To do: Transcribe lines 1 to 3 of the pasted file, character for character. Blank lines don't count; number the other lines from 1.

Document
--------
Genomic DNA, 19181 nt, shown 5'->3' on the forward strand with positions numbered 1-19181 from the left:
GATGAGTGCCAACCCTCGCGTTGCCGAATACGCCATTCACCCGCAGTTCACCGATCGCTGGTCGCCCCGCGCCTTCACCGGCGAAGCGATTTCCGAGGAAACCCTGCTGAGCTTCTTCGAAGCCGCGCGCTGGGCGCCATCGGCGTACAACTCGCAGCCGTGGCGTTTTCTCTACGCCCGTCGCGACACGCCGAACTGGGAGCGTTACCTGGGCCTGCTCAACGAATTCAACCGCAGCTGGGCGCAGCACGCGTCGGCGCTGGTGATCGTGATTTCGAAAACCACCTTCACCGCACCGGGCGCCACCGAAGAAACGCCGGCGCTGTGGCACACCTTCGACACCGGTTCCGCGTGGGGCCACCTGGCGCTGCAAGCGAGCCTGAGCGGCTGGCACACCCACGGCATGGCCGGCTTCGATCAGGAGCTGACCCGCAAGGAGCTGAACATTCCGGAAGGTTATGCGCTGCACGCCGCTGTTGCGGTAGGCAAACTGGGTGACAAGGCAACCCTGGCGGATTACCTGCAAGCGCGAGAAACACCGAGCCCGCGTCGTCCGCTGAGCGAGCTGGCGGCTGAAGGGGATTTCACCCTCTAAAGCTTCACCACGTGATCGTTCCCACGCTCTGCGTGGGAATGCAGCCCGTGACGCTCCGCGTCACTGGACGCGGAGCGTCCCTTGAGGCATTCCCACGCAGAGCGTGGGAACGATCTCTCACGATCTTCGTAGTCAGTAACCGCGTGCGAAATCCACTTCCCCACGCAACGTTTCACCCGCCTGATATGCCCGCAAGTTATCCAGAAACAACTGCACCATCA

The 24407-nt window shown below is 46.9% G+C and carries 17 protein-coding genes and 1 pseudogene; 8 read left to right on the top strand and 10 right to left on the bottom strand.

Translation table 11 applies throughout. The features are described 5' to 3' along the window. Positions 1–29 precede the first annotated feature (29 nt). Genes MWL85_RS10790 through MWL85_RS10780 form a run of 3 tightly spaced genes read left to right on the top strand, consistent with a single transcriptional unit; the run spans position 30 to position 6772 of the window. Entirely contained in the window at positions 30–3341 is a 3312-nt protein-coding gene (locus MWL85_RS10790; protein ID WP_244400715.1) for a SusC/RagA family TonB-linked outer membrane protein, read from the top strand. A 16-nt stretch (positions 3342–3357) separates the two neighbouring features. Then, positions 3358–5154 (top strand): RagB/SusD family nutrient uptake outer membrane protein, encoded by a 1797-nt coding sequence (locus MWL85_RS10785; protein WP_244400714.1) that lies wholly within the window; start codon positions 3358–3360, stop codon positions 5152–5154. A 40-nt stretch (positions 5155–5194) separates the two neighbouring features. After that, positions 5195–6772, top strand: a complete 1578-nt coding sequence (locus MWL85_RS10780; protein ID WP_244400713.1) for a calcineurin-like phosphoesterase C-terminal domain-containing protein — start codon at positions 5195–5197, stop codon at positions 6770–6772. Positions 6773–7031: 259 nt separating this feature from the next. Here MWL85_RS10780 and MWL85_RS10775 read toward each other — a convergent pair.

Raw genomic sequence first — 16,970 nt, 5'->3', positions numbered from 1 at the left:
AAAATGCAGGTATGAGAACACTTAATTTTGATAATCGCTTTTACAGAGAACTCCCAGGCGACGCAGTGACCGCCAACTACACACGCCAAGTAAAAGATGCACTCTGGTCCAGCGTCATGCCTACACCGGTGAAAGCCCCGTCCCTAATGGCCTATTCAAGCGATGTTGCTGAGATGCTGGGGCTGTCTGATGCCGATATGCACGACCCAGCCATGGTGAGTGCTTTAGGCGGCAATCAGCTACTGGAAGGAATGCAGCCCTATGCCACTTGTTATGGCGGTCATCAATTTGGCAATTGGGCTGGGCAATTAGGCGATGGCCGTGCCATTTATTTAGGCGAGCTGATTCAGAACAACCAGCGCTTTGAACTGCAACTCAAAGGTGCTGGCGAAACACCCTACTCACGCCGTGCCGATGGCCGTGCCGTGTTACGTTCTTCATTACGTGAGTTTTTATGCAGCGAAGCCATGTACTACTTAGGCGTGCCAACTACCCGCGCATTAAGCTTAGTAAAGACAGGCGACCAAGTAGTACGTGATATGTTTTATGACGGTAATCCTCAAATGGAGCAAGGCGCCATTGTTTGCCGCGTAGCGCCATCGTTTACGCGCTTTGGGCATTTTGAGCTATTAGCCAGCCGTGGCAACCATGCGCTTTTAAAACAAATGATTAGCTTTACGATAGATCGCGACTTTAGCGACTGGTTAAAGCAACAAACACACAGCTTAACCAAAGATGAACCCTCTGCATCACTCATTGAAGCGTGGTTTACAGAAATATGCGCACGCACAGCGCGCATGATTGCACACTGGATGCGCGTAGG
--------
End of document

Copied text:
Genomic DNA, 19181 nt, shown 5'->3' on the forward strand with positions numbered 1-19181 from the left:
GATGAGTGCCAACCCTCGCGTTGCCGAATACGCCATTCACCCGCAGTTCACCGATCGCTGGTCGCCCCGCGCCTTCACCGGCGAAGCGATTTCCGAGGAAACCCTGCTGAGCTTCTTCGAAGCCGCGCGCTGGGCGCCATCGGCGTACAACTCGCAGCCGTGGCGTTTTCTCTACGCCCGTCGCGACACGCCGAACTGGGAGCGTTACCTGGGCCTGCTCAACGAATTCAACCGCAGCTGGGCGCAGCACGCGTCGGCGCTGGTGATCGTGATTTCGAAAACCACCTTCACCGCACCGGGCGCCACCGAAGAAACGCCGGCGCTGTGGCACACCTTCGACACCGGTTCCGCGTGGGGCCACCTGGCGCTGCAAGCGAGCCTGAGCGGCTGGCACACCCACGGCATGGCCGGCTTCGATCAGGAGCTGACCCGCAAGGAGCTGAACATTCCGGAAGGTTATGCGCTGCACGCCGCTGTTGCGGTAGGCAAACTGGGTGACAAGGCAACCCTGGCGGATTACCTGCAAGCGCGAGAAACACCGAGCCCGCGTCGTCCGCTGAGCGAGCTGGCGGCTGAAGGGGATTTCACCCTCTAAAGCTTCACCACGTGATCGTTCCCACGCTCTGCGTGGGAATGCAGCCCGTGACGCTCCGCGTCACTGGACGCGGAGCGTCCCTTGAGGCATTCCCACGCAGAGCGTGGGAACGATCTCTCACGATCTTCGTAGTCAGTAACCGCGTGCGAAATCCACTTCCCCACGCAACGTTTCACCCGCCTGATATGCCCGCAAGTTATCCAGAAACAACTGCACCATCA

The 24407-nt window shown below is 46.9% G+C and carries 17 protein-coding genes and 1 pseudogene; 8 read left to right on the top strand and 10 right to left on the bottom strand.